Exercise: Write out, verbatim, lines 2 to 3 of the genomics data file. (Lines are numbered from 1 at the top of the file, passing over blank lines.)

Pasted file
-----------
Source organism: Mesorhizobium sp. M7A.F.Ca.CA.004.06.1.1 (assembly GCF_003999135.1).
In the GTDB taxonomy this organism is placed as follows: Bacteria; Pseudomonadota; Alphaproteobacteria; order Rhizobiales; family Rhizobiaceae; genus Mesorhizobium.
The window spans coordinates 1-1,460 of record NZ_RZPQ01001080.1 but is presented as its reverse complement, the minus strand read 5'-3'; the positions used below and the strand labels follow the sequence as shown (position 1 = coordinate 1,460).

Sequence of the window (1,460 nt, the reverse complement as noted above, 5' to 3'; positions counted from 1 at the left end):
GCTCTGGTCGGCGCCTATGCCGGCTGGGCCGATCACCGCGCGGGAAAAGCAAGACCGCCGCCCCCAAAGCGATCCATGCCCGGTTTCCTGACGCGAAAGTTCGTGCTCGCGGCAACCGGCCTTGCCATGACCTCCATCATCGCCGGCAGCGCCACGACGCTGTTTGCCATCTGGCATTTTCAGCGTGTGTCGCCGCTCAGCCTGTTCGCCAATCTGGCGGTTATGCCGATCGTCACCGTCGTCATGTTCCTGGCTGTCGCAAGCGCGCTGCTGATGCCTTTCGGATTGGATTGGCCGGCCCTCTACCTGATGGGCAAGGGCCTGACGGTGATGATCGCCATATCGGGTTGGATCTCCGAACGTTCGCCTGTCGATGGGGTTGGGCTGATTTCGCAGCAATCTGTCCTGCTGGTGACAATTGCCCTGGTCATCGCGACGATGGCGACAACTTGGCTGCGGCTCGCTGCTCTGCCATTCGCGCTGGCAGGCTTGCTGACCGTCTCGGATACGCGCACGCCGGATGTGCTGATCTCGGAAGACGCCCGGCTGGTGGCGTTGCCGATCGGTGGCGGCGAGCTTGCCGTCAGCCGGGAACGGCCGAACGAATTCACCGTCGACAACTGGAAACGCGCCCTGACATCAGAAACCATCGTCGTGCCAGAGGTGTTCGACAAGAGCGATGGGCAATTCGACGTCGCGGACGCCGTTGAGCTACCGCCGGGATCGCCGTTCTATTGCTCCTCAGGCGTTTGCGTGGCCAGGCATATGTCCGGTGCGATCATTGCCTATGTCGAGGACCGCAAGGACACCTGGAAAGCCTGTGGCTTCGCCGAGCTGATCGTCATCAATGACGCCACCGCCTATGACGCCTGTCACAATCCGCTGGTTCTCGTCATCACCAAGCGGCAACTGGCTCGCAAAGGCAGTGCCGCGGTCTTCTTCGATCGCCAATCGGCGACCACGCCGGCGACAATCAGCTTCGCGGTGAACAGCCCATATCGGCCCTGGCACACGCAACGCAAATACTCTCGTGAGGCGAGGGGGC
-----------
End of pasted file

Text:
In the GTDB taxonomy this organism is placed as follows: Bacteria; Pseudomonadota; Alphaproteobacteria; order Rhizobiales; family Rhizobiaceae; genus Mesorhizobium.
The window spans coordinates 1-1,460 of record NZ_RZPQ01001080.1 but is presented as its reverse complement, the minus strand read 5'-3'; the positions used below and the strand labels follow the sequence as shown (position 1 = coordinate 1,460).